7 6 entropy change in irreversible processes
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7.6 Entropy Change in Irreversible Processes PowerPoint PPT Presentation


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7.6 Entropy Change in Irreversible Processes.

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7.6 Entropy Change in Irreversible Processes

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7.6 Entropy Change in Irreversible Processes

  • It is not possible to calculate the entropy change ΔS = SB - SA for an irreversible process between A and B, by integrating dq / T, the ratio of the heat increment over the temperature, along the actual irreversible path A-B characterizing the process.

  • However, since the entropy is a state function, the entropy change ΔS does not depend on the path chosen.The calculation of an irreversible process can be carried out via transferring the process into many reversible ones:

  • Three examples will be discussed here: (1) heat exchange between two metal blocks with different temperatures; (2) Water cooling from 90 to a room temperature; (2) A falling object.


7.7 Free Expansion of an Ideal Gas


7.8 Entropy Change for a Liquid or Solid


Thermodynamics Potential

Chapter 8


8.1 Introduction

  • Thermodynamic potentials: Helmholtz function F and the Gibbs function G.

  • The enthalpy, Helmholtz function and Gibbs functions are all related to the internal energy and can be derived with a procedure known as Legendre differential transformation.

  • The combined first and second laws read

    dU = Tds – PdV

    where T and S, and -P and V are said to be canonically conjugate pairs.

  • By assuming U = U(S,V), one has


8.2 The Legendre Transformation

  • Consider a function Z = Z(x, y), the differential equation is dZ = Xdx + Ydy

    where X and x, Y and y are by definition canonically conjugate pairs.

  • We wish to replace (x, y) by (X, Y) as independent variables. This can be achieved via transforming the function Z(x,y) into a function M(X,Y).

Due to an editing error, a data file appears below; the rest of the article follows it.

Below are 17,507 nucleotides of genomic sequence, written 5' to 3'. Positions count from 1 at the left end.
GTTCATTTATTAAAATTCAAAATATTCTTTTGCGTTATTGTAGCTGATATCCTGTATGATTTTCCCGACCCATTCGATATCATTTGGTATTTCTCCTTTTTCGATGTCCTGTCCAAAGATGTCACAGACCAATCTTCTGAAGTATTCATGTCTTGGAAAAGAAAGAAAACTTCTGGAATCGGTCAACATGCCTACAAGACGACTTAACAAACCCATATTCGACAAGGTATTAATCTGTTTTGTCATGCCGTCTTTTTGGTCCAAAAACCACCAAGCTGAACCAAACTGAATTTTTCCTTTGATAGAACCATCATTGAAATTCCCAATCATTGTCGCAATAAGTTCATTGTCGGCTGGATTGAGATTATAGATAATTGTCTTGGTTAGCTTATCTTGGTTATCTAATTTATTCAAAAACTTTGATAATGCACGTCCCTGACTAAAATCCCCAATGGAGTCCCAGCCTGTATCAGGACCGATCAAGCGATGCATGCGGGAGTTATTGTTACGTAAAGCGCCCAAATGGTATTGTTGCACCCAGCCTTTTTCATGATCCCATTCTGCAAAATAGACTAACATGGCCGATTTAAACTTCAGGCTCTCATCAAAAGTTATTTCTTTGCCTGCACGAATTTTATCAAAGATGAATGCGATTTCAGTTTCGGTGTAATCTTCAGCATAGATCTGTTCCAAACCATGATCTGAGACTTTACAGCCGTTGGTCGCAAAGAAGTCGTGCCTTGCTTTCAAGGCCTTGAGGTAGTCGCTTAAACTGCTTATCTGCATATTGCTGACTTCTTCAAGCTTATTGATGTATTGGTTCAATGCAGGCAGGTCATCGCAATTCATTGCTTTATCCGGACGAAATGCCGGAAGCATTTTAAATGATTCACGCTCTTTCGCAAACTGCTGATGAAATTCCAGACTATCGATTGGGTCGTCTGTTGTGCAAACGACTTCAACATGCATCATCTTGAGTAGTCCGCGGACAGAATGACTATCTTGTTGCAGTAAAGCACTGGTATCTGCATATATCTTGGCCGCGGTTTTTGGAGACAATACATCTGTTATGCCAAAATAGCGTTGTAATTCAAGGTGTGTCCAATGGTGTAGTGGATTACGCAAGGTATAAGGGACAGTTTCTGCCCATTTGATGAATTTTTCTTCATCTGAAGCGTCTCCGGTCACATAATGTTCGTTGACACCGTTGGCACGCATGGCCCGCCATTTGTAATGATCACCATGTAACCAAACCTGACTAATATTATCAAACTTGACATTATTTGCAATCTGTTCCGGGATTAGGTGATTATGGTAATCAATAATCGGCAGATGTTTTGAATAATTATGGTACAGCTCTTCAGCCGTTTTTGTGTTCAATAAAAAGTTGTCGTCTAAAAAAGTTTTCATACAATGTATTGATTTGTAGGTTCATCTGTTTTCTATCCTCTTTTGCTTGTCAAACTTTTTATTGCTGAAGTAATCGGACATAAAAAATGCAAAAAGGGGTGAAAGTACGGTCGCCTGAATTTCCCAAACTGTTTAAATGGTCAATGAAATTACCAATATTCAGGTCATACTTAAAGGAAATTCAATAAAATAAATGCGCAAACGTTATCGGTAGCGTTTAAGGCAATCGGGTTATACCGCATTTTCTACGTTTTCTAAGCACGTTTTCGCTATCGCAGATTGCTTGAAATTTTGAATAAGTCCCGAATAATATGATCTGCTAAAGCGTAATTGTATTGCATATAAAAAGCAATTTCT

• Assume M(X,Y) = Z(x,y) – xX – yY

    Then dM = dZ – Xdx – xdX –Ydy – ydY

    dM = -xdX - ydY


8.3 Definition of the Thermodynamic Potentials


8.4 The Maxwell Relations


8.5 The Helmholtz Function

  • The change in internal energy is the heat flow in an isochoric reversible process.

  • The change in enthalpy H is the heat flow in an isobaric reversible process.

  • The change in the Helmholtz function in an isothermal reversible process is the work done on or by the system.

  • The decrease in F equals the maximum energy that can be made available for work.


8.6 The Gibbs Function

  • Based on the second law of thermodynamics

    dQ ≤ T∆S with dQ = ∆U + P ∆V

  • Combine the above expressions

    ∆U + P ∆V ≤ T∆S

    ∆U + P ∆V - T∆S ≤ 0

  • Since G = U + PV –TS

    (∆G)T,P≤ 0 at constant T and P

    or G f ≤ Gi

  • Gibbs function decreases in a process until a minimum is reach, i.e. equilibrium point.

  • Note that T and P need not to be constant throughout the process, they only need to have the same initial and final values.


8.7 Application of the Gibbs Function to Phase Transitions


8.8 An application of the Maxwell Relations


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